14.11.2019

Intra-Afghan peace talks under way amid more Taliban attacks

Doha, Qatar – A high-profile meeting featuring Afghan leaders and Taliban representatives has begun in Qatar in a bid to end the 18-year Afghanistan war, even as the peace talks have been overshadowed by an explosion carried out by the armed group, killing at least 14 people.

Afghanistan’s Deputy Foreign Minister Hekhmat Khalil Karzai, left, with Taliban chief negotiator Sher Mohammad Abbas Stanikzai [Sorin Furcoi/Al Jazeera]

The two-day intra-Afghan meeting, sponsored by Qatar and Germany and the third of its kind conference this year after two such meetings in Moscow, got under way in Qatar’s capital, Doha, on Sunday.

While about 50 Afghan politicians, activists and journalists were discussing with the Taliban ways to find lasting peace in Afghanistan, the armed group attacked a government security compound in Ghazni city, nearly 150km from capital Kabul.

Taliban fighters detonated a car bomb near the office of Afghanistan’s main intelligence service, the National Directorate of Security (NDS), killing eight security personnel and six civilians, including a child.

The powerful blast occurred close to a private school in Ghazni, where dozens of children were attending their classes. At least 60 children were among the 180 people wounded in the attack.

Images of children injured by shards of glass due to the explosion circulated on the social media on Sunday, leading many Afghans to ask if the ongoing peace talks with the Taliban will bear any results.

Participants at the inter-Afghan talks[Sorin Furcoi/Al Jazeera]

Taliban representatives at the inter-Afghan summit in Doha [Sorin Furcoi/Al Jazeera]

‘Listening to each other’

Delegates attending the intra-Afghan meeting, however, were hopeful that a dialogue with the Taliban would help in setting the ground for future negotiations.

“The fact that we are all sitting together here is significant, especially when Afghans feel there is no hope,” Sayed Hamid Gailani, head of National Islamic Front of Afghanistan, told Al Jazeera.

Ghairat Baheer, head of the political affairs committee of Afghan political party Hezb-i-Islami, told Al Jazeera that all sides at the meeting listened to each other “with patience and tolerance”.

“Everyone was openly discussing important issues and was giving their opinions,” he said.

Ghairat Baheer, member of Hezb-e-islami [Sorin Furcoi/Al Jazeera]

Ghairat Baheer heads the political affairs committee of Afghan political party Hezb-i-Islami [Sorin Furcoi/Al Jazeera]

The Taliban, which has repeatedly refused to negotiate with the West-backed government of President Ashraf Ghani, agreed to join the meeting on the condition that the attendees will do so in a personal capacity.

For the first time since the United States started negotiating with the Taliban last year, two Afghan government officials were face-to-face with Taliban representatives at the Doha gathering.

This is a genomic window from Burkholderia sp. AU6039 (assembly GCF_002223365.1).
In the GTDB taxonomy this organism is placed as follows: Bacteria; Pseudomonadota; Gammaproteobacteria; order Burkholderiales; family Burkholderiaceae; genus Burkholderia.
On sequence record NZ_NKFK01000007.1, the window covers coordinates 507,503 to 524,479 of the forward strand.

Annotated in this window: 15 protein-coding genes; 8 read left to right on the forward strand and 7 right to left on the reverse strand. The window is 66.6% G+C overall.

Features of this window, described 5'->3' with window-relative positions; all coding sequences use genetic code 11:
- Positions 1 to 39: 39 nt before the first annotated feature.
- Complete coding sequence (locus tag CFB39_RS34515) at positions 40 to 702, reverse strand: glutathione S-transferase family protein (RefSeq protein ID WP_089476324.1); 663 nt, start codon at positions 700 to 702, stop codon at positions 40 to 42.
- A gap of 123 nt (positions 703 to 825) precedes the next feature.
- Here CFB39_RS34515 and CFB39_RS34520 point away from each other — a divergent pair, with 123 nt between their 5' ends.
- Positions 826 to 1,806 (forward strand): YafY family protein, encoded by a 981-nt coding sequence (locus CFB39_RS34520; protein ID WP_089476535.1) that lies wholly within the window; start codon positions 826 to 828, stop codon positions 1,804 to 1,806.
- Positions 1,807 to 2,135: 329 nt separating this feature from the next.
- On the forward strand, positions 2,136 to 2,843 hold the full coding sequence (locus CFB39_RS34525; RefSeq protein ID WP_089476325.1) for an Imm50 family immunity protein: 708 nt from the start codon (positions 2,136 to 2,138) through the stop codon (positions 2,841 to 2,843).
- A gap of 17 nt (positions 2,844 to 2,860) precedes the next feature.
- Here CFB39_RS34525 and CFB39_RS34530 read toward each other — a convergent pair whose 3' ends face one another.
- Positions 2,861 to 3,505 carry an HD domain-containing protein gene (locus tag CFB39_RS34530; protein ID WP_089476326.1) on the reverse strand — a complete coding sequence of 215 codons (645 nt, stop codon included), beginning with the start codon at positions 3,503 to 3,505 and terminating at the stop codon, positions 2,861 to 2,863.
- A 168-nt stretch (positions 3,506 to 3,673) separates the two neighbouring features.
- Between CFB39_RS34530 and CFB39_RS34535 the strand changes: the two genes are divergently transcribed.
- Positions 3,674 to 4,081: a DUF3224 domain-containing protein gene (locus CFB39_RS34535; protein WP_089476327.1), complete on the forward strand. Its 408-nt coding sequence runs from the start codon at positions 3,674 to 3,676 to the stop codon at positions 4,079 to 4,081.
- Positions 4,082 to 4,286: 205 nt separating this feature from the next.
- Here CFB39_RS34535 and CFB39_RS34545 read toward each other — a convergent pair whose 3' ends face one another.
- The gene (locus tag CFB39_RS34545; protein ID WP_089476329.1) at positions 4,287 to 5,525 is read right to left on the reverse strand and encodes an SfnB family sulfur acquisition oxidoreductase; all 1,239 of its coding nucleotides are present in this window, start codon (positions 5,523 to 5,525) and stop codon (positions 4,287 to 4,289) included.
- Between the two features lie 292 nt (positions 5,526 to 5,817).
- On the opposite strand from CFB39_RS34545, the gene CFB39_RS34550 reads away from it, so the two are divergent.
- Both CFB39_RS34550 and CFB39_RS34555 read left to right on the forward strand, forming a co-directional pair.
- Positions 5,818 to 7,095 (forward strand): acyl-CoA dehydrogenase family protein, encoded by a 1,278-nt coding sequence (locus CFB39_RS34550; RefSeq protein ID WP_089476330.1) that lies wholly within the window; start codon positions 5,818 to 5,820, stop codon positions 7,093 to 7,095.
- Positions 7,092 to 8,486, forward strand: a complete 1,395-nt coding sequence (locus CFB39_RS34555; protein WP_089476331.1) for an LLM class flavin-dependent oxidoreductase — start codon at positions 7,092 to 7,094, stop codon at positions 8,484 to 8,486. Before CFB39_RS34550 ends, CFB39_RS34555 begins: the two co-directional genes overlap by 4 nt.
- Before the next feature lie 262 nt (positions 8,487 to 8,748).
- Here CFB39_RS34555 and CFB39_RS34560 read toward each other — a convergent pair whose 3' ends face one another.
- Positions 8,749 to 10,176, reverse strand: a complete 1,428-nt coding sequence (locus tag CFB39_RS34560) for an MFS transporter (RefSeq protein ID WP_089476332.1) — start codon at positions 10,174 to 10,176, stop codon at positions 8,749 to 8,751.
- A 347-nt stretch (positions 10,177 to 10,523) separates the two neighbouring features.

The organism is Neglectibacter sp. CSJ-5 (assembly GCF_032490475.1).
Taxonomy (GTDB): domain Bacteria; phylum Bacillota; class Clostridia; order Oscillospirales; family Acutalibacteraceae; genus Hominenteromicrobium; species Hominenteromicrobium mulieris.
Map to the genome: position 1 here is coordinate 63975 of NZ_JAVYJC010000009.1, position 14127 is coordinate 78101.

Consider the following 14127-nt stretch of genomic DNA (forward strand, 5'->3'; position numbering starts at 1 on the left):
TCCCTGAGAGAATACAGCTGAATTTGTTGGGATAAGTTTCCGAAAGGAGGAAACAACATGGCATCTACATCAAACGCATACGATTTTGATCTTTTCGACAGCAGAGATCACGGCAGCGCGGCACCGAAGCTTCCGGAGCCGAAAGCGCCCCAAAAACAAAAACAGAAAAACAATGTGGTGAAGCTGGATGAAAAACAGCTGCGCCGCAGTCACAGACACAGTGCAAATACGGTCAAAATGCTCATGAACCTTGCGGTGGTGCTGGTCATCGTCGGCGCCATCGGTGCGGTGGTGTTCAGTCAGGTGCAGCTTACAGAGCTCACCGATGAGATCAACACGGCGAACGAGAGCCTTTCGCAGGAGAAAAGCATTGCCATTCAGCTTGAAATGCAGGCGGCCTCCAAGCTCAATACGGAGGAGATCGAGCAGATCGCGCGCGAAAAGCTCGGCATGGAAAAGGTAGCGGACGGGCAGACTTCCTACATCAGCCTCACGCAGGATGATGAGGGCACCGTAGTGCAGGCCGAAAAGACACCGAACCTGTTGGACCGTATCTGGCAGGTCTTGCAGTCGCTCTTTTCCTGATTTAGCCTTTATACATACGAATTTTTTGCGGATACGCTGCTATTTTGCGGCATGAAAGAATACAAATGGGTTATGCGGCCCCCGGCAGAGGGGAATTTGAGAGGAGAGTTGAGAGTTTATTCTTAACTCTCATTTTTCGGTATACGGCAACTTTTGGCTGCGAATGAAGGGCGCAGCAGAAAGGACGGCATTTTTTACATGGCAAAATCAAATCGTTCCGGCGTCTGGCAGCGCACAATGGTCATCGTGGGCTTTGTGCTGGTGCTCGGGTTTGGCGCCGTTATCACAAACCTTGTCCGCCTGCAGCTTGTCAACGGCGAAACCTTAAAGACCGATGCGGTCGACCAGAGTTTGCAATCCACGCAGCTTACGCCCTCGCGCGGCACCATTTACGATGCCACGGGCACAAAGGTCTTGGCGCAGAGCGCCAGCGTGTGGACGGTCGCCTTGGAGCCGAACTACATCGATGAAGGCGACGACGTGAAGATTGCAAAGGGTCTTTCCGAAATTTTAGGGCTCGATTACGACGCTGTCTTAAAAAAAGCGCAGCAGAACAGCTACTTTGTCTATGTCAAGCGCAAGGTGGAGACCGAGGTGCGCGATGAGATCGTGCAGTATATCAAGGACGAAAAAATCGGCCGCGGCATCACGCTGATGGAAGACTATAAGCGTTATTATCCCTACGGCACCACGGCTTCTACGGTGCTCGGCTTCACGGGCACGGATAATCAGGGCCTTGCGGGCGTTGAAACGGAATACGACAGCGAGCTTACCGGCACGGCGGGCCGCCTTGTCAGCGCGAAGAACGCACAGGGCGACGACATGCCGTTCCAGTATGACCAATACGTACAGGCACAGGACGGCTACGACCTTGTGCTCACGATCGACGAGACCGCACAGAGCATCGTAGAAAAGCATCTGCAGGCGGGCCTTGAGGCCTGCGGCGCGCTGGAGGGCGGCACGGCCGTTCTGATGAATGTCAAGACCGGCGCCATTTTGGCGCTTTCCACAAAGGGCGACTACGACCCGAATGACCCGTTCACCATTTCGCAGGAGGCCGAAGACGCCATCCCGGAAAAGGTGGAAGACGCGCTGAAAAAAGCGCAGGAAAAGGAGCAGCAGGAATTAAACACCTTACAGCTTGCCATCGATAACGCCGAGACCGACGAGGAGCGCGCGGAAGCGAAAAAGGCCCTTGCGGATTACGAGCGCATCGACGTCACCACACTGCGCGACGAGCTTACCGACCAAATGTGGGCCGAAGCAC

An Afghan official, who did not wish to be named since he was not authorised to speak to media, told Al Jazeera that the two Afghan officials were attending the meeting in a personal capacity – a condition laid out by the Taliban, since it refuses to officially engage with the Afghan government.

Qatar’s Foreign Minister Sheikh Mohammed bin Abdulrahman Al Thani tweeted that he looked “forward to a constructive dialogue”.

Meanwhile, the seventh round of the US-Taliban peace talks, which began in Doha on June 29, had been paused for two days to allow the intra-Afghan meeting to take place. The talks would resume on Tuesday, officials said.

The US-Taliban talks are aimed at hammering out details of a framework agreement reached in January. The agreement includes a timeline for US troop withdrawal from Afghanistan, a ceasefire, and a Taliban guarantee to not allow foreign groups to use the country as a staging ground for global attacks.

US Peace Envoy Zalmay Khalilzad, who is leading the talks, told Al Jazeera on Saturday that “substantive progress” had been made in the latest round of talks.

The US is not participating in the intra-Afghan meeting, the third such meeting after Afghan politicians and Taliban representatives met twice in Moscow earlier this year.

Deadly attacks continue

Despite the diplomatic efforts to end what is now the longest war ever waged by the US, deadly attacks continue in Afghanistan.

Last week, as the US-Taliban talks were under way, the Taliban detonated a powerful car bomb during the morning rush hour traffic in Kabul, killing at least 16 people and wounding 105 others, including 51 children and five women.

The Taliban today is more powerful than it was at any given time since it was toppled in 2001 following the US-led invasion in the wake of the September 11, 2001 attacks.

“I am hopeful that contrary to other occasions, the intra-Afghan meeting with the Taliban will act as a base for the next steps towards peace,” said Gailani.

“What is important now is to come to an agreement with them so that such attacks don’t happen anymore.”

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